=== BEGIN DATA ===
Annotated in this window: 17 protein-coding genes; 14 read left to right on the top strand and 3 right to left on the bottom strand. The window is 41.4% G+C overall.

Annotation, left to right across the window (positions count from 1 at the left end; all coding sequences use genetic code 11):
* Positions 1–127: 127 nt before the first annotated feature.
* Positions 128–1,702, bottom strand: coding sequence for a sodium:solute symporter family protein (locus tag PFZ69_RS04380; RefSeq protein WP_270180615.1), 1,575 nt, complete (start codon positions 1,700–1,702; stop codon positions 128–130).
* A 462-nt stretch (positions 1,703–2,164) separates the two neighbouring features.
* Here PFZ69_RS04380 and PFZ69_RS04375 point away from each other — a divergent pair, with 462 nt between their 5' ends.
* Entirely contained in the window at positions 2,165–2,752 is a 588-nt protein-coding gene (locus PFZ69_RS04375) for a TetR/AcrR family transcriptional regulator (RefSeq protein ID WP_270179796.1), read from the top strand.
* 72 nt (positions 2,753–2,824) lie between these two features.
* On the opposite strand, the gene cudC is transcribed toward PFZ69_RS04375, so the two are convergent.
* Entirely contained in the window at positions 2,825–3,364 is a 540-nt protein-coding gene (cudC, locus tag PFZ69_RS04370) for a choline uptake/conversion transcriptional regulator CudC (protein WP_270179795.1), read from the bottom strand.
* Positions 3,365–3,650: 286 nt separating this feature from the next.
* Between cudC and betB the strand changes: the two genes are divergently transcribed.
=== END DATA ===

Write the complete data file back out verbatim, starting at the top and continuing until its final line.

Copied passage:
Annotated in this window: 17 protein-coding genes; 14 read left to right on the top strand and 3 right to left on the bottom strand. The window is 41.4% G+C overall.

Annotation, left to right across the window (positions count from 1 at the left end; all coding sequences use genetic code 11):
* Positions 1–127: 127 nt before the first annotated feature.
* Positions 128–1,702, bottom strand: coding sequence for a sodium:solute symporter family protein (locus tag PFZ69_RS04380; RefSeq protein WP_270180615.1), 1,575 nt, complete (start codon positions 1,700–1,702; stop codon positions 128–130).
* A 462-nt stretch (positions 1,703–2,164) separates the two neighbouring features.
* Here PFZ69_RS04380 and PFZ69_RS04375 point away from each other — a divergent pair, with 462 nt between their 5' ends.
* Entirely contained in the window at positions 2,165–2,752 is a 588-nt protein-coding gene (locus PFZ69_RS04375) for a TetR/AcrR family transcriptional regulator (RefSeq protein ID WP_270179796.1), read from the top strand.
* 72 nt (positions 2,753–2,824) lie between these two features.
* On the opposite strand, the gene cudC is transcribed toward PFZ69_RS04375, so the two are convergent.
* Entirely contained in the window at positions 2,825–3,364 is a 540-nt protein-coding gene (cudC, locus tag PFZ69_RS04370) for a choline uptake/conversion transcriptional regulator CudC (protein WP_270179795.1), read from the bottom strand.
* Positions 3,365–3,650: 286 nt separating this feature from the next.
* Between cudC and betB the strand changes: the two genes are divergently transcribed.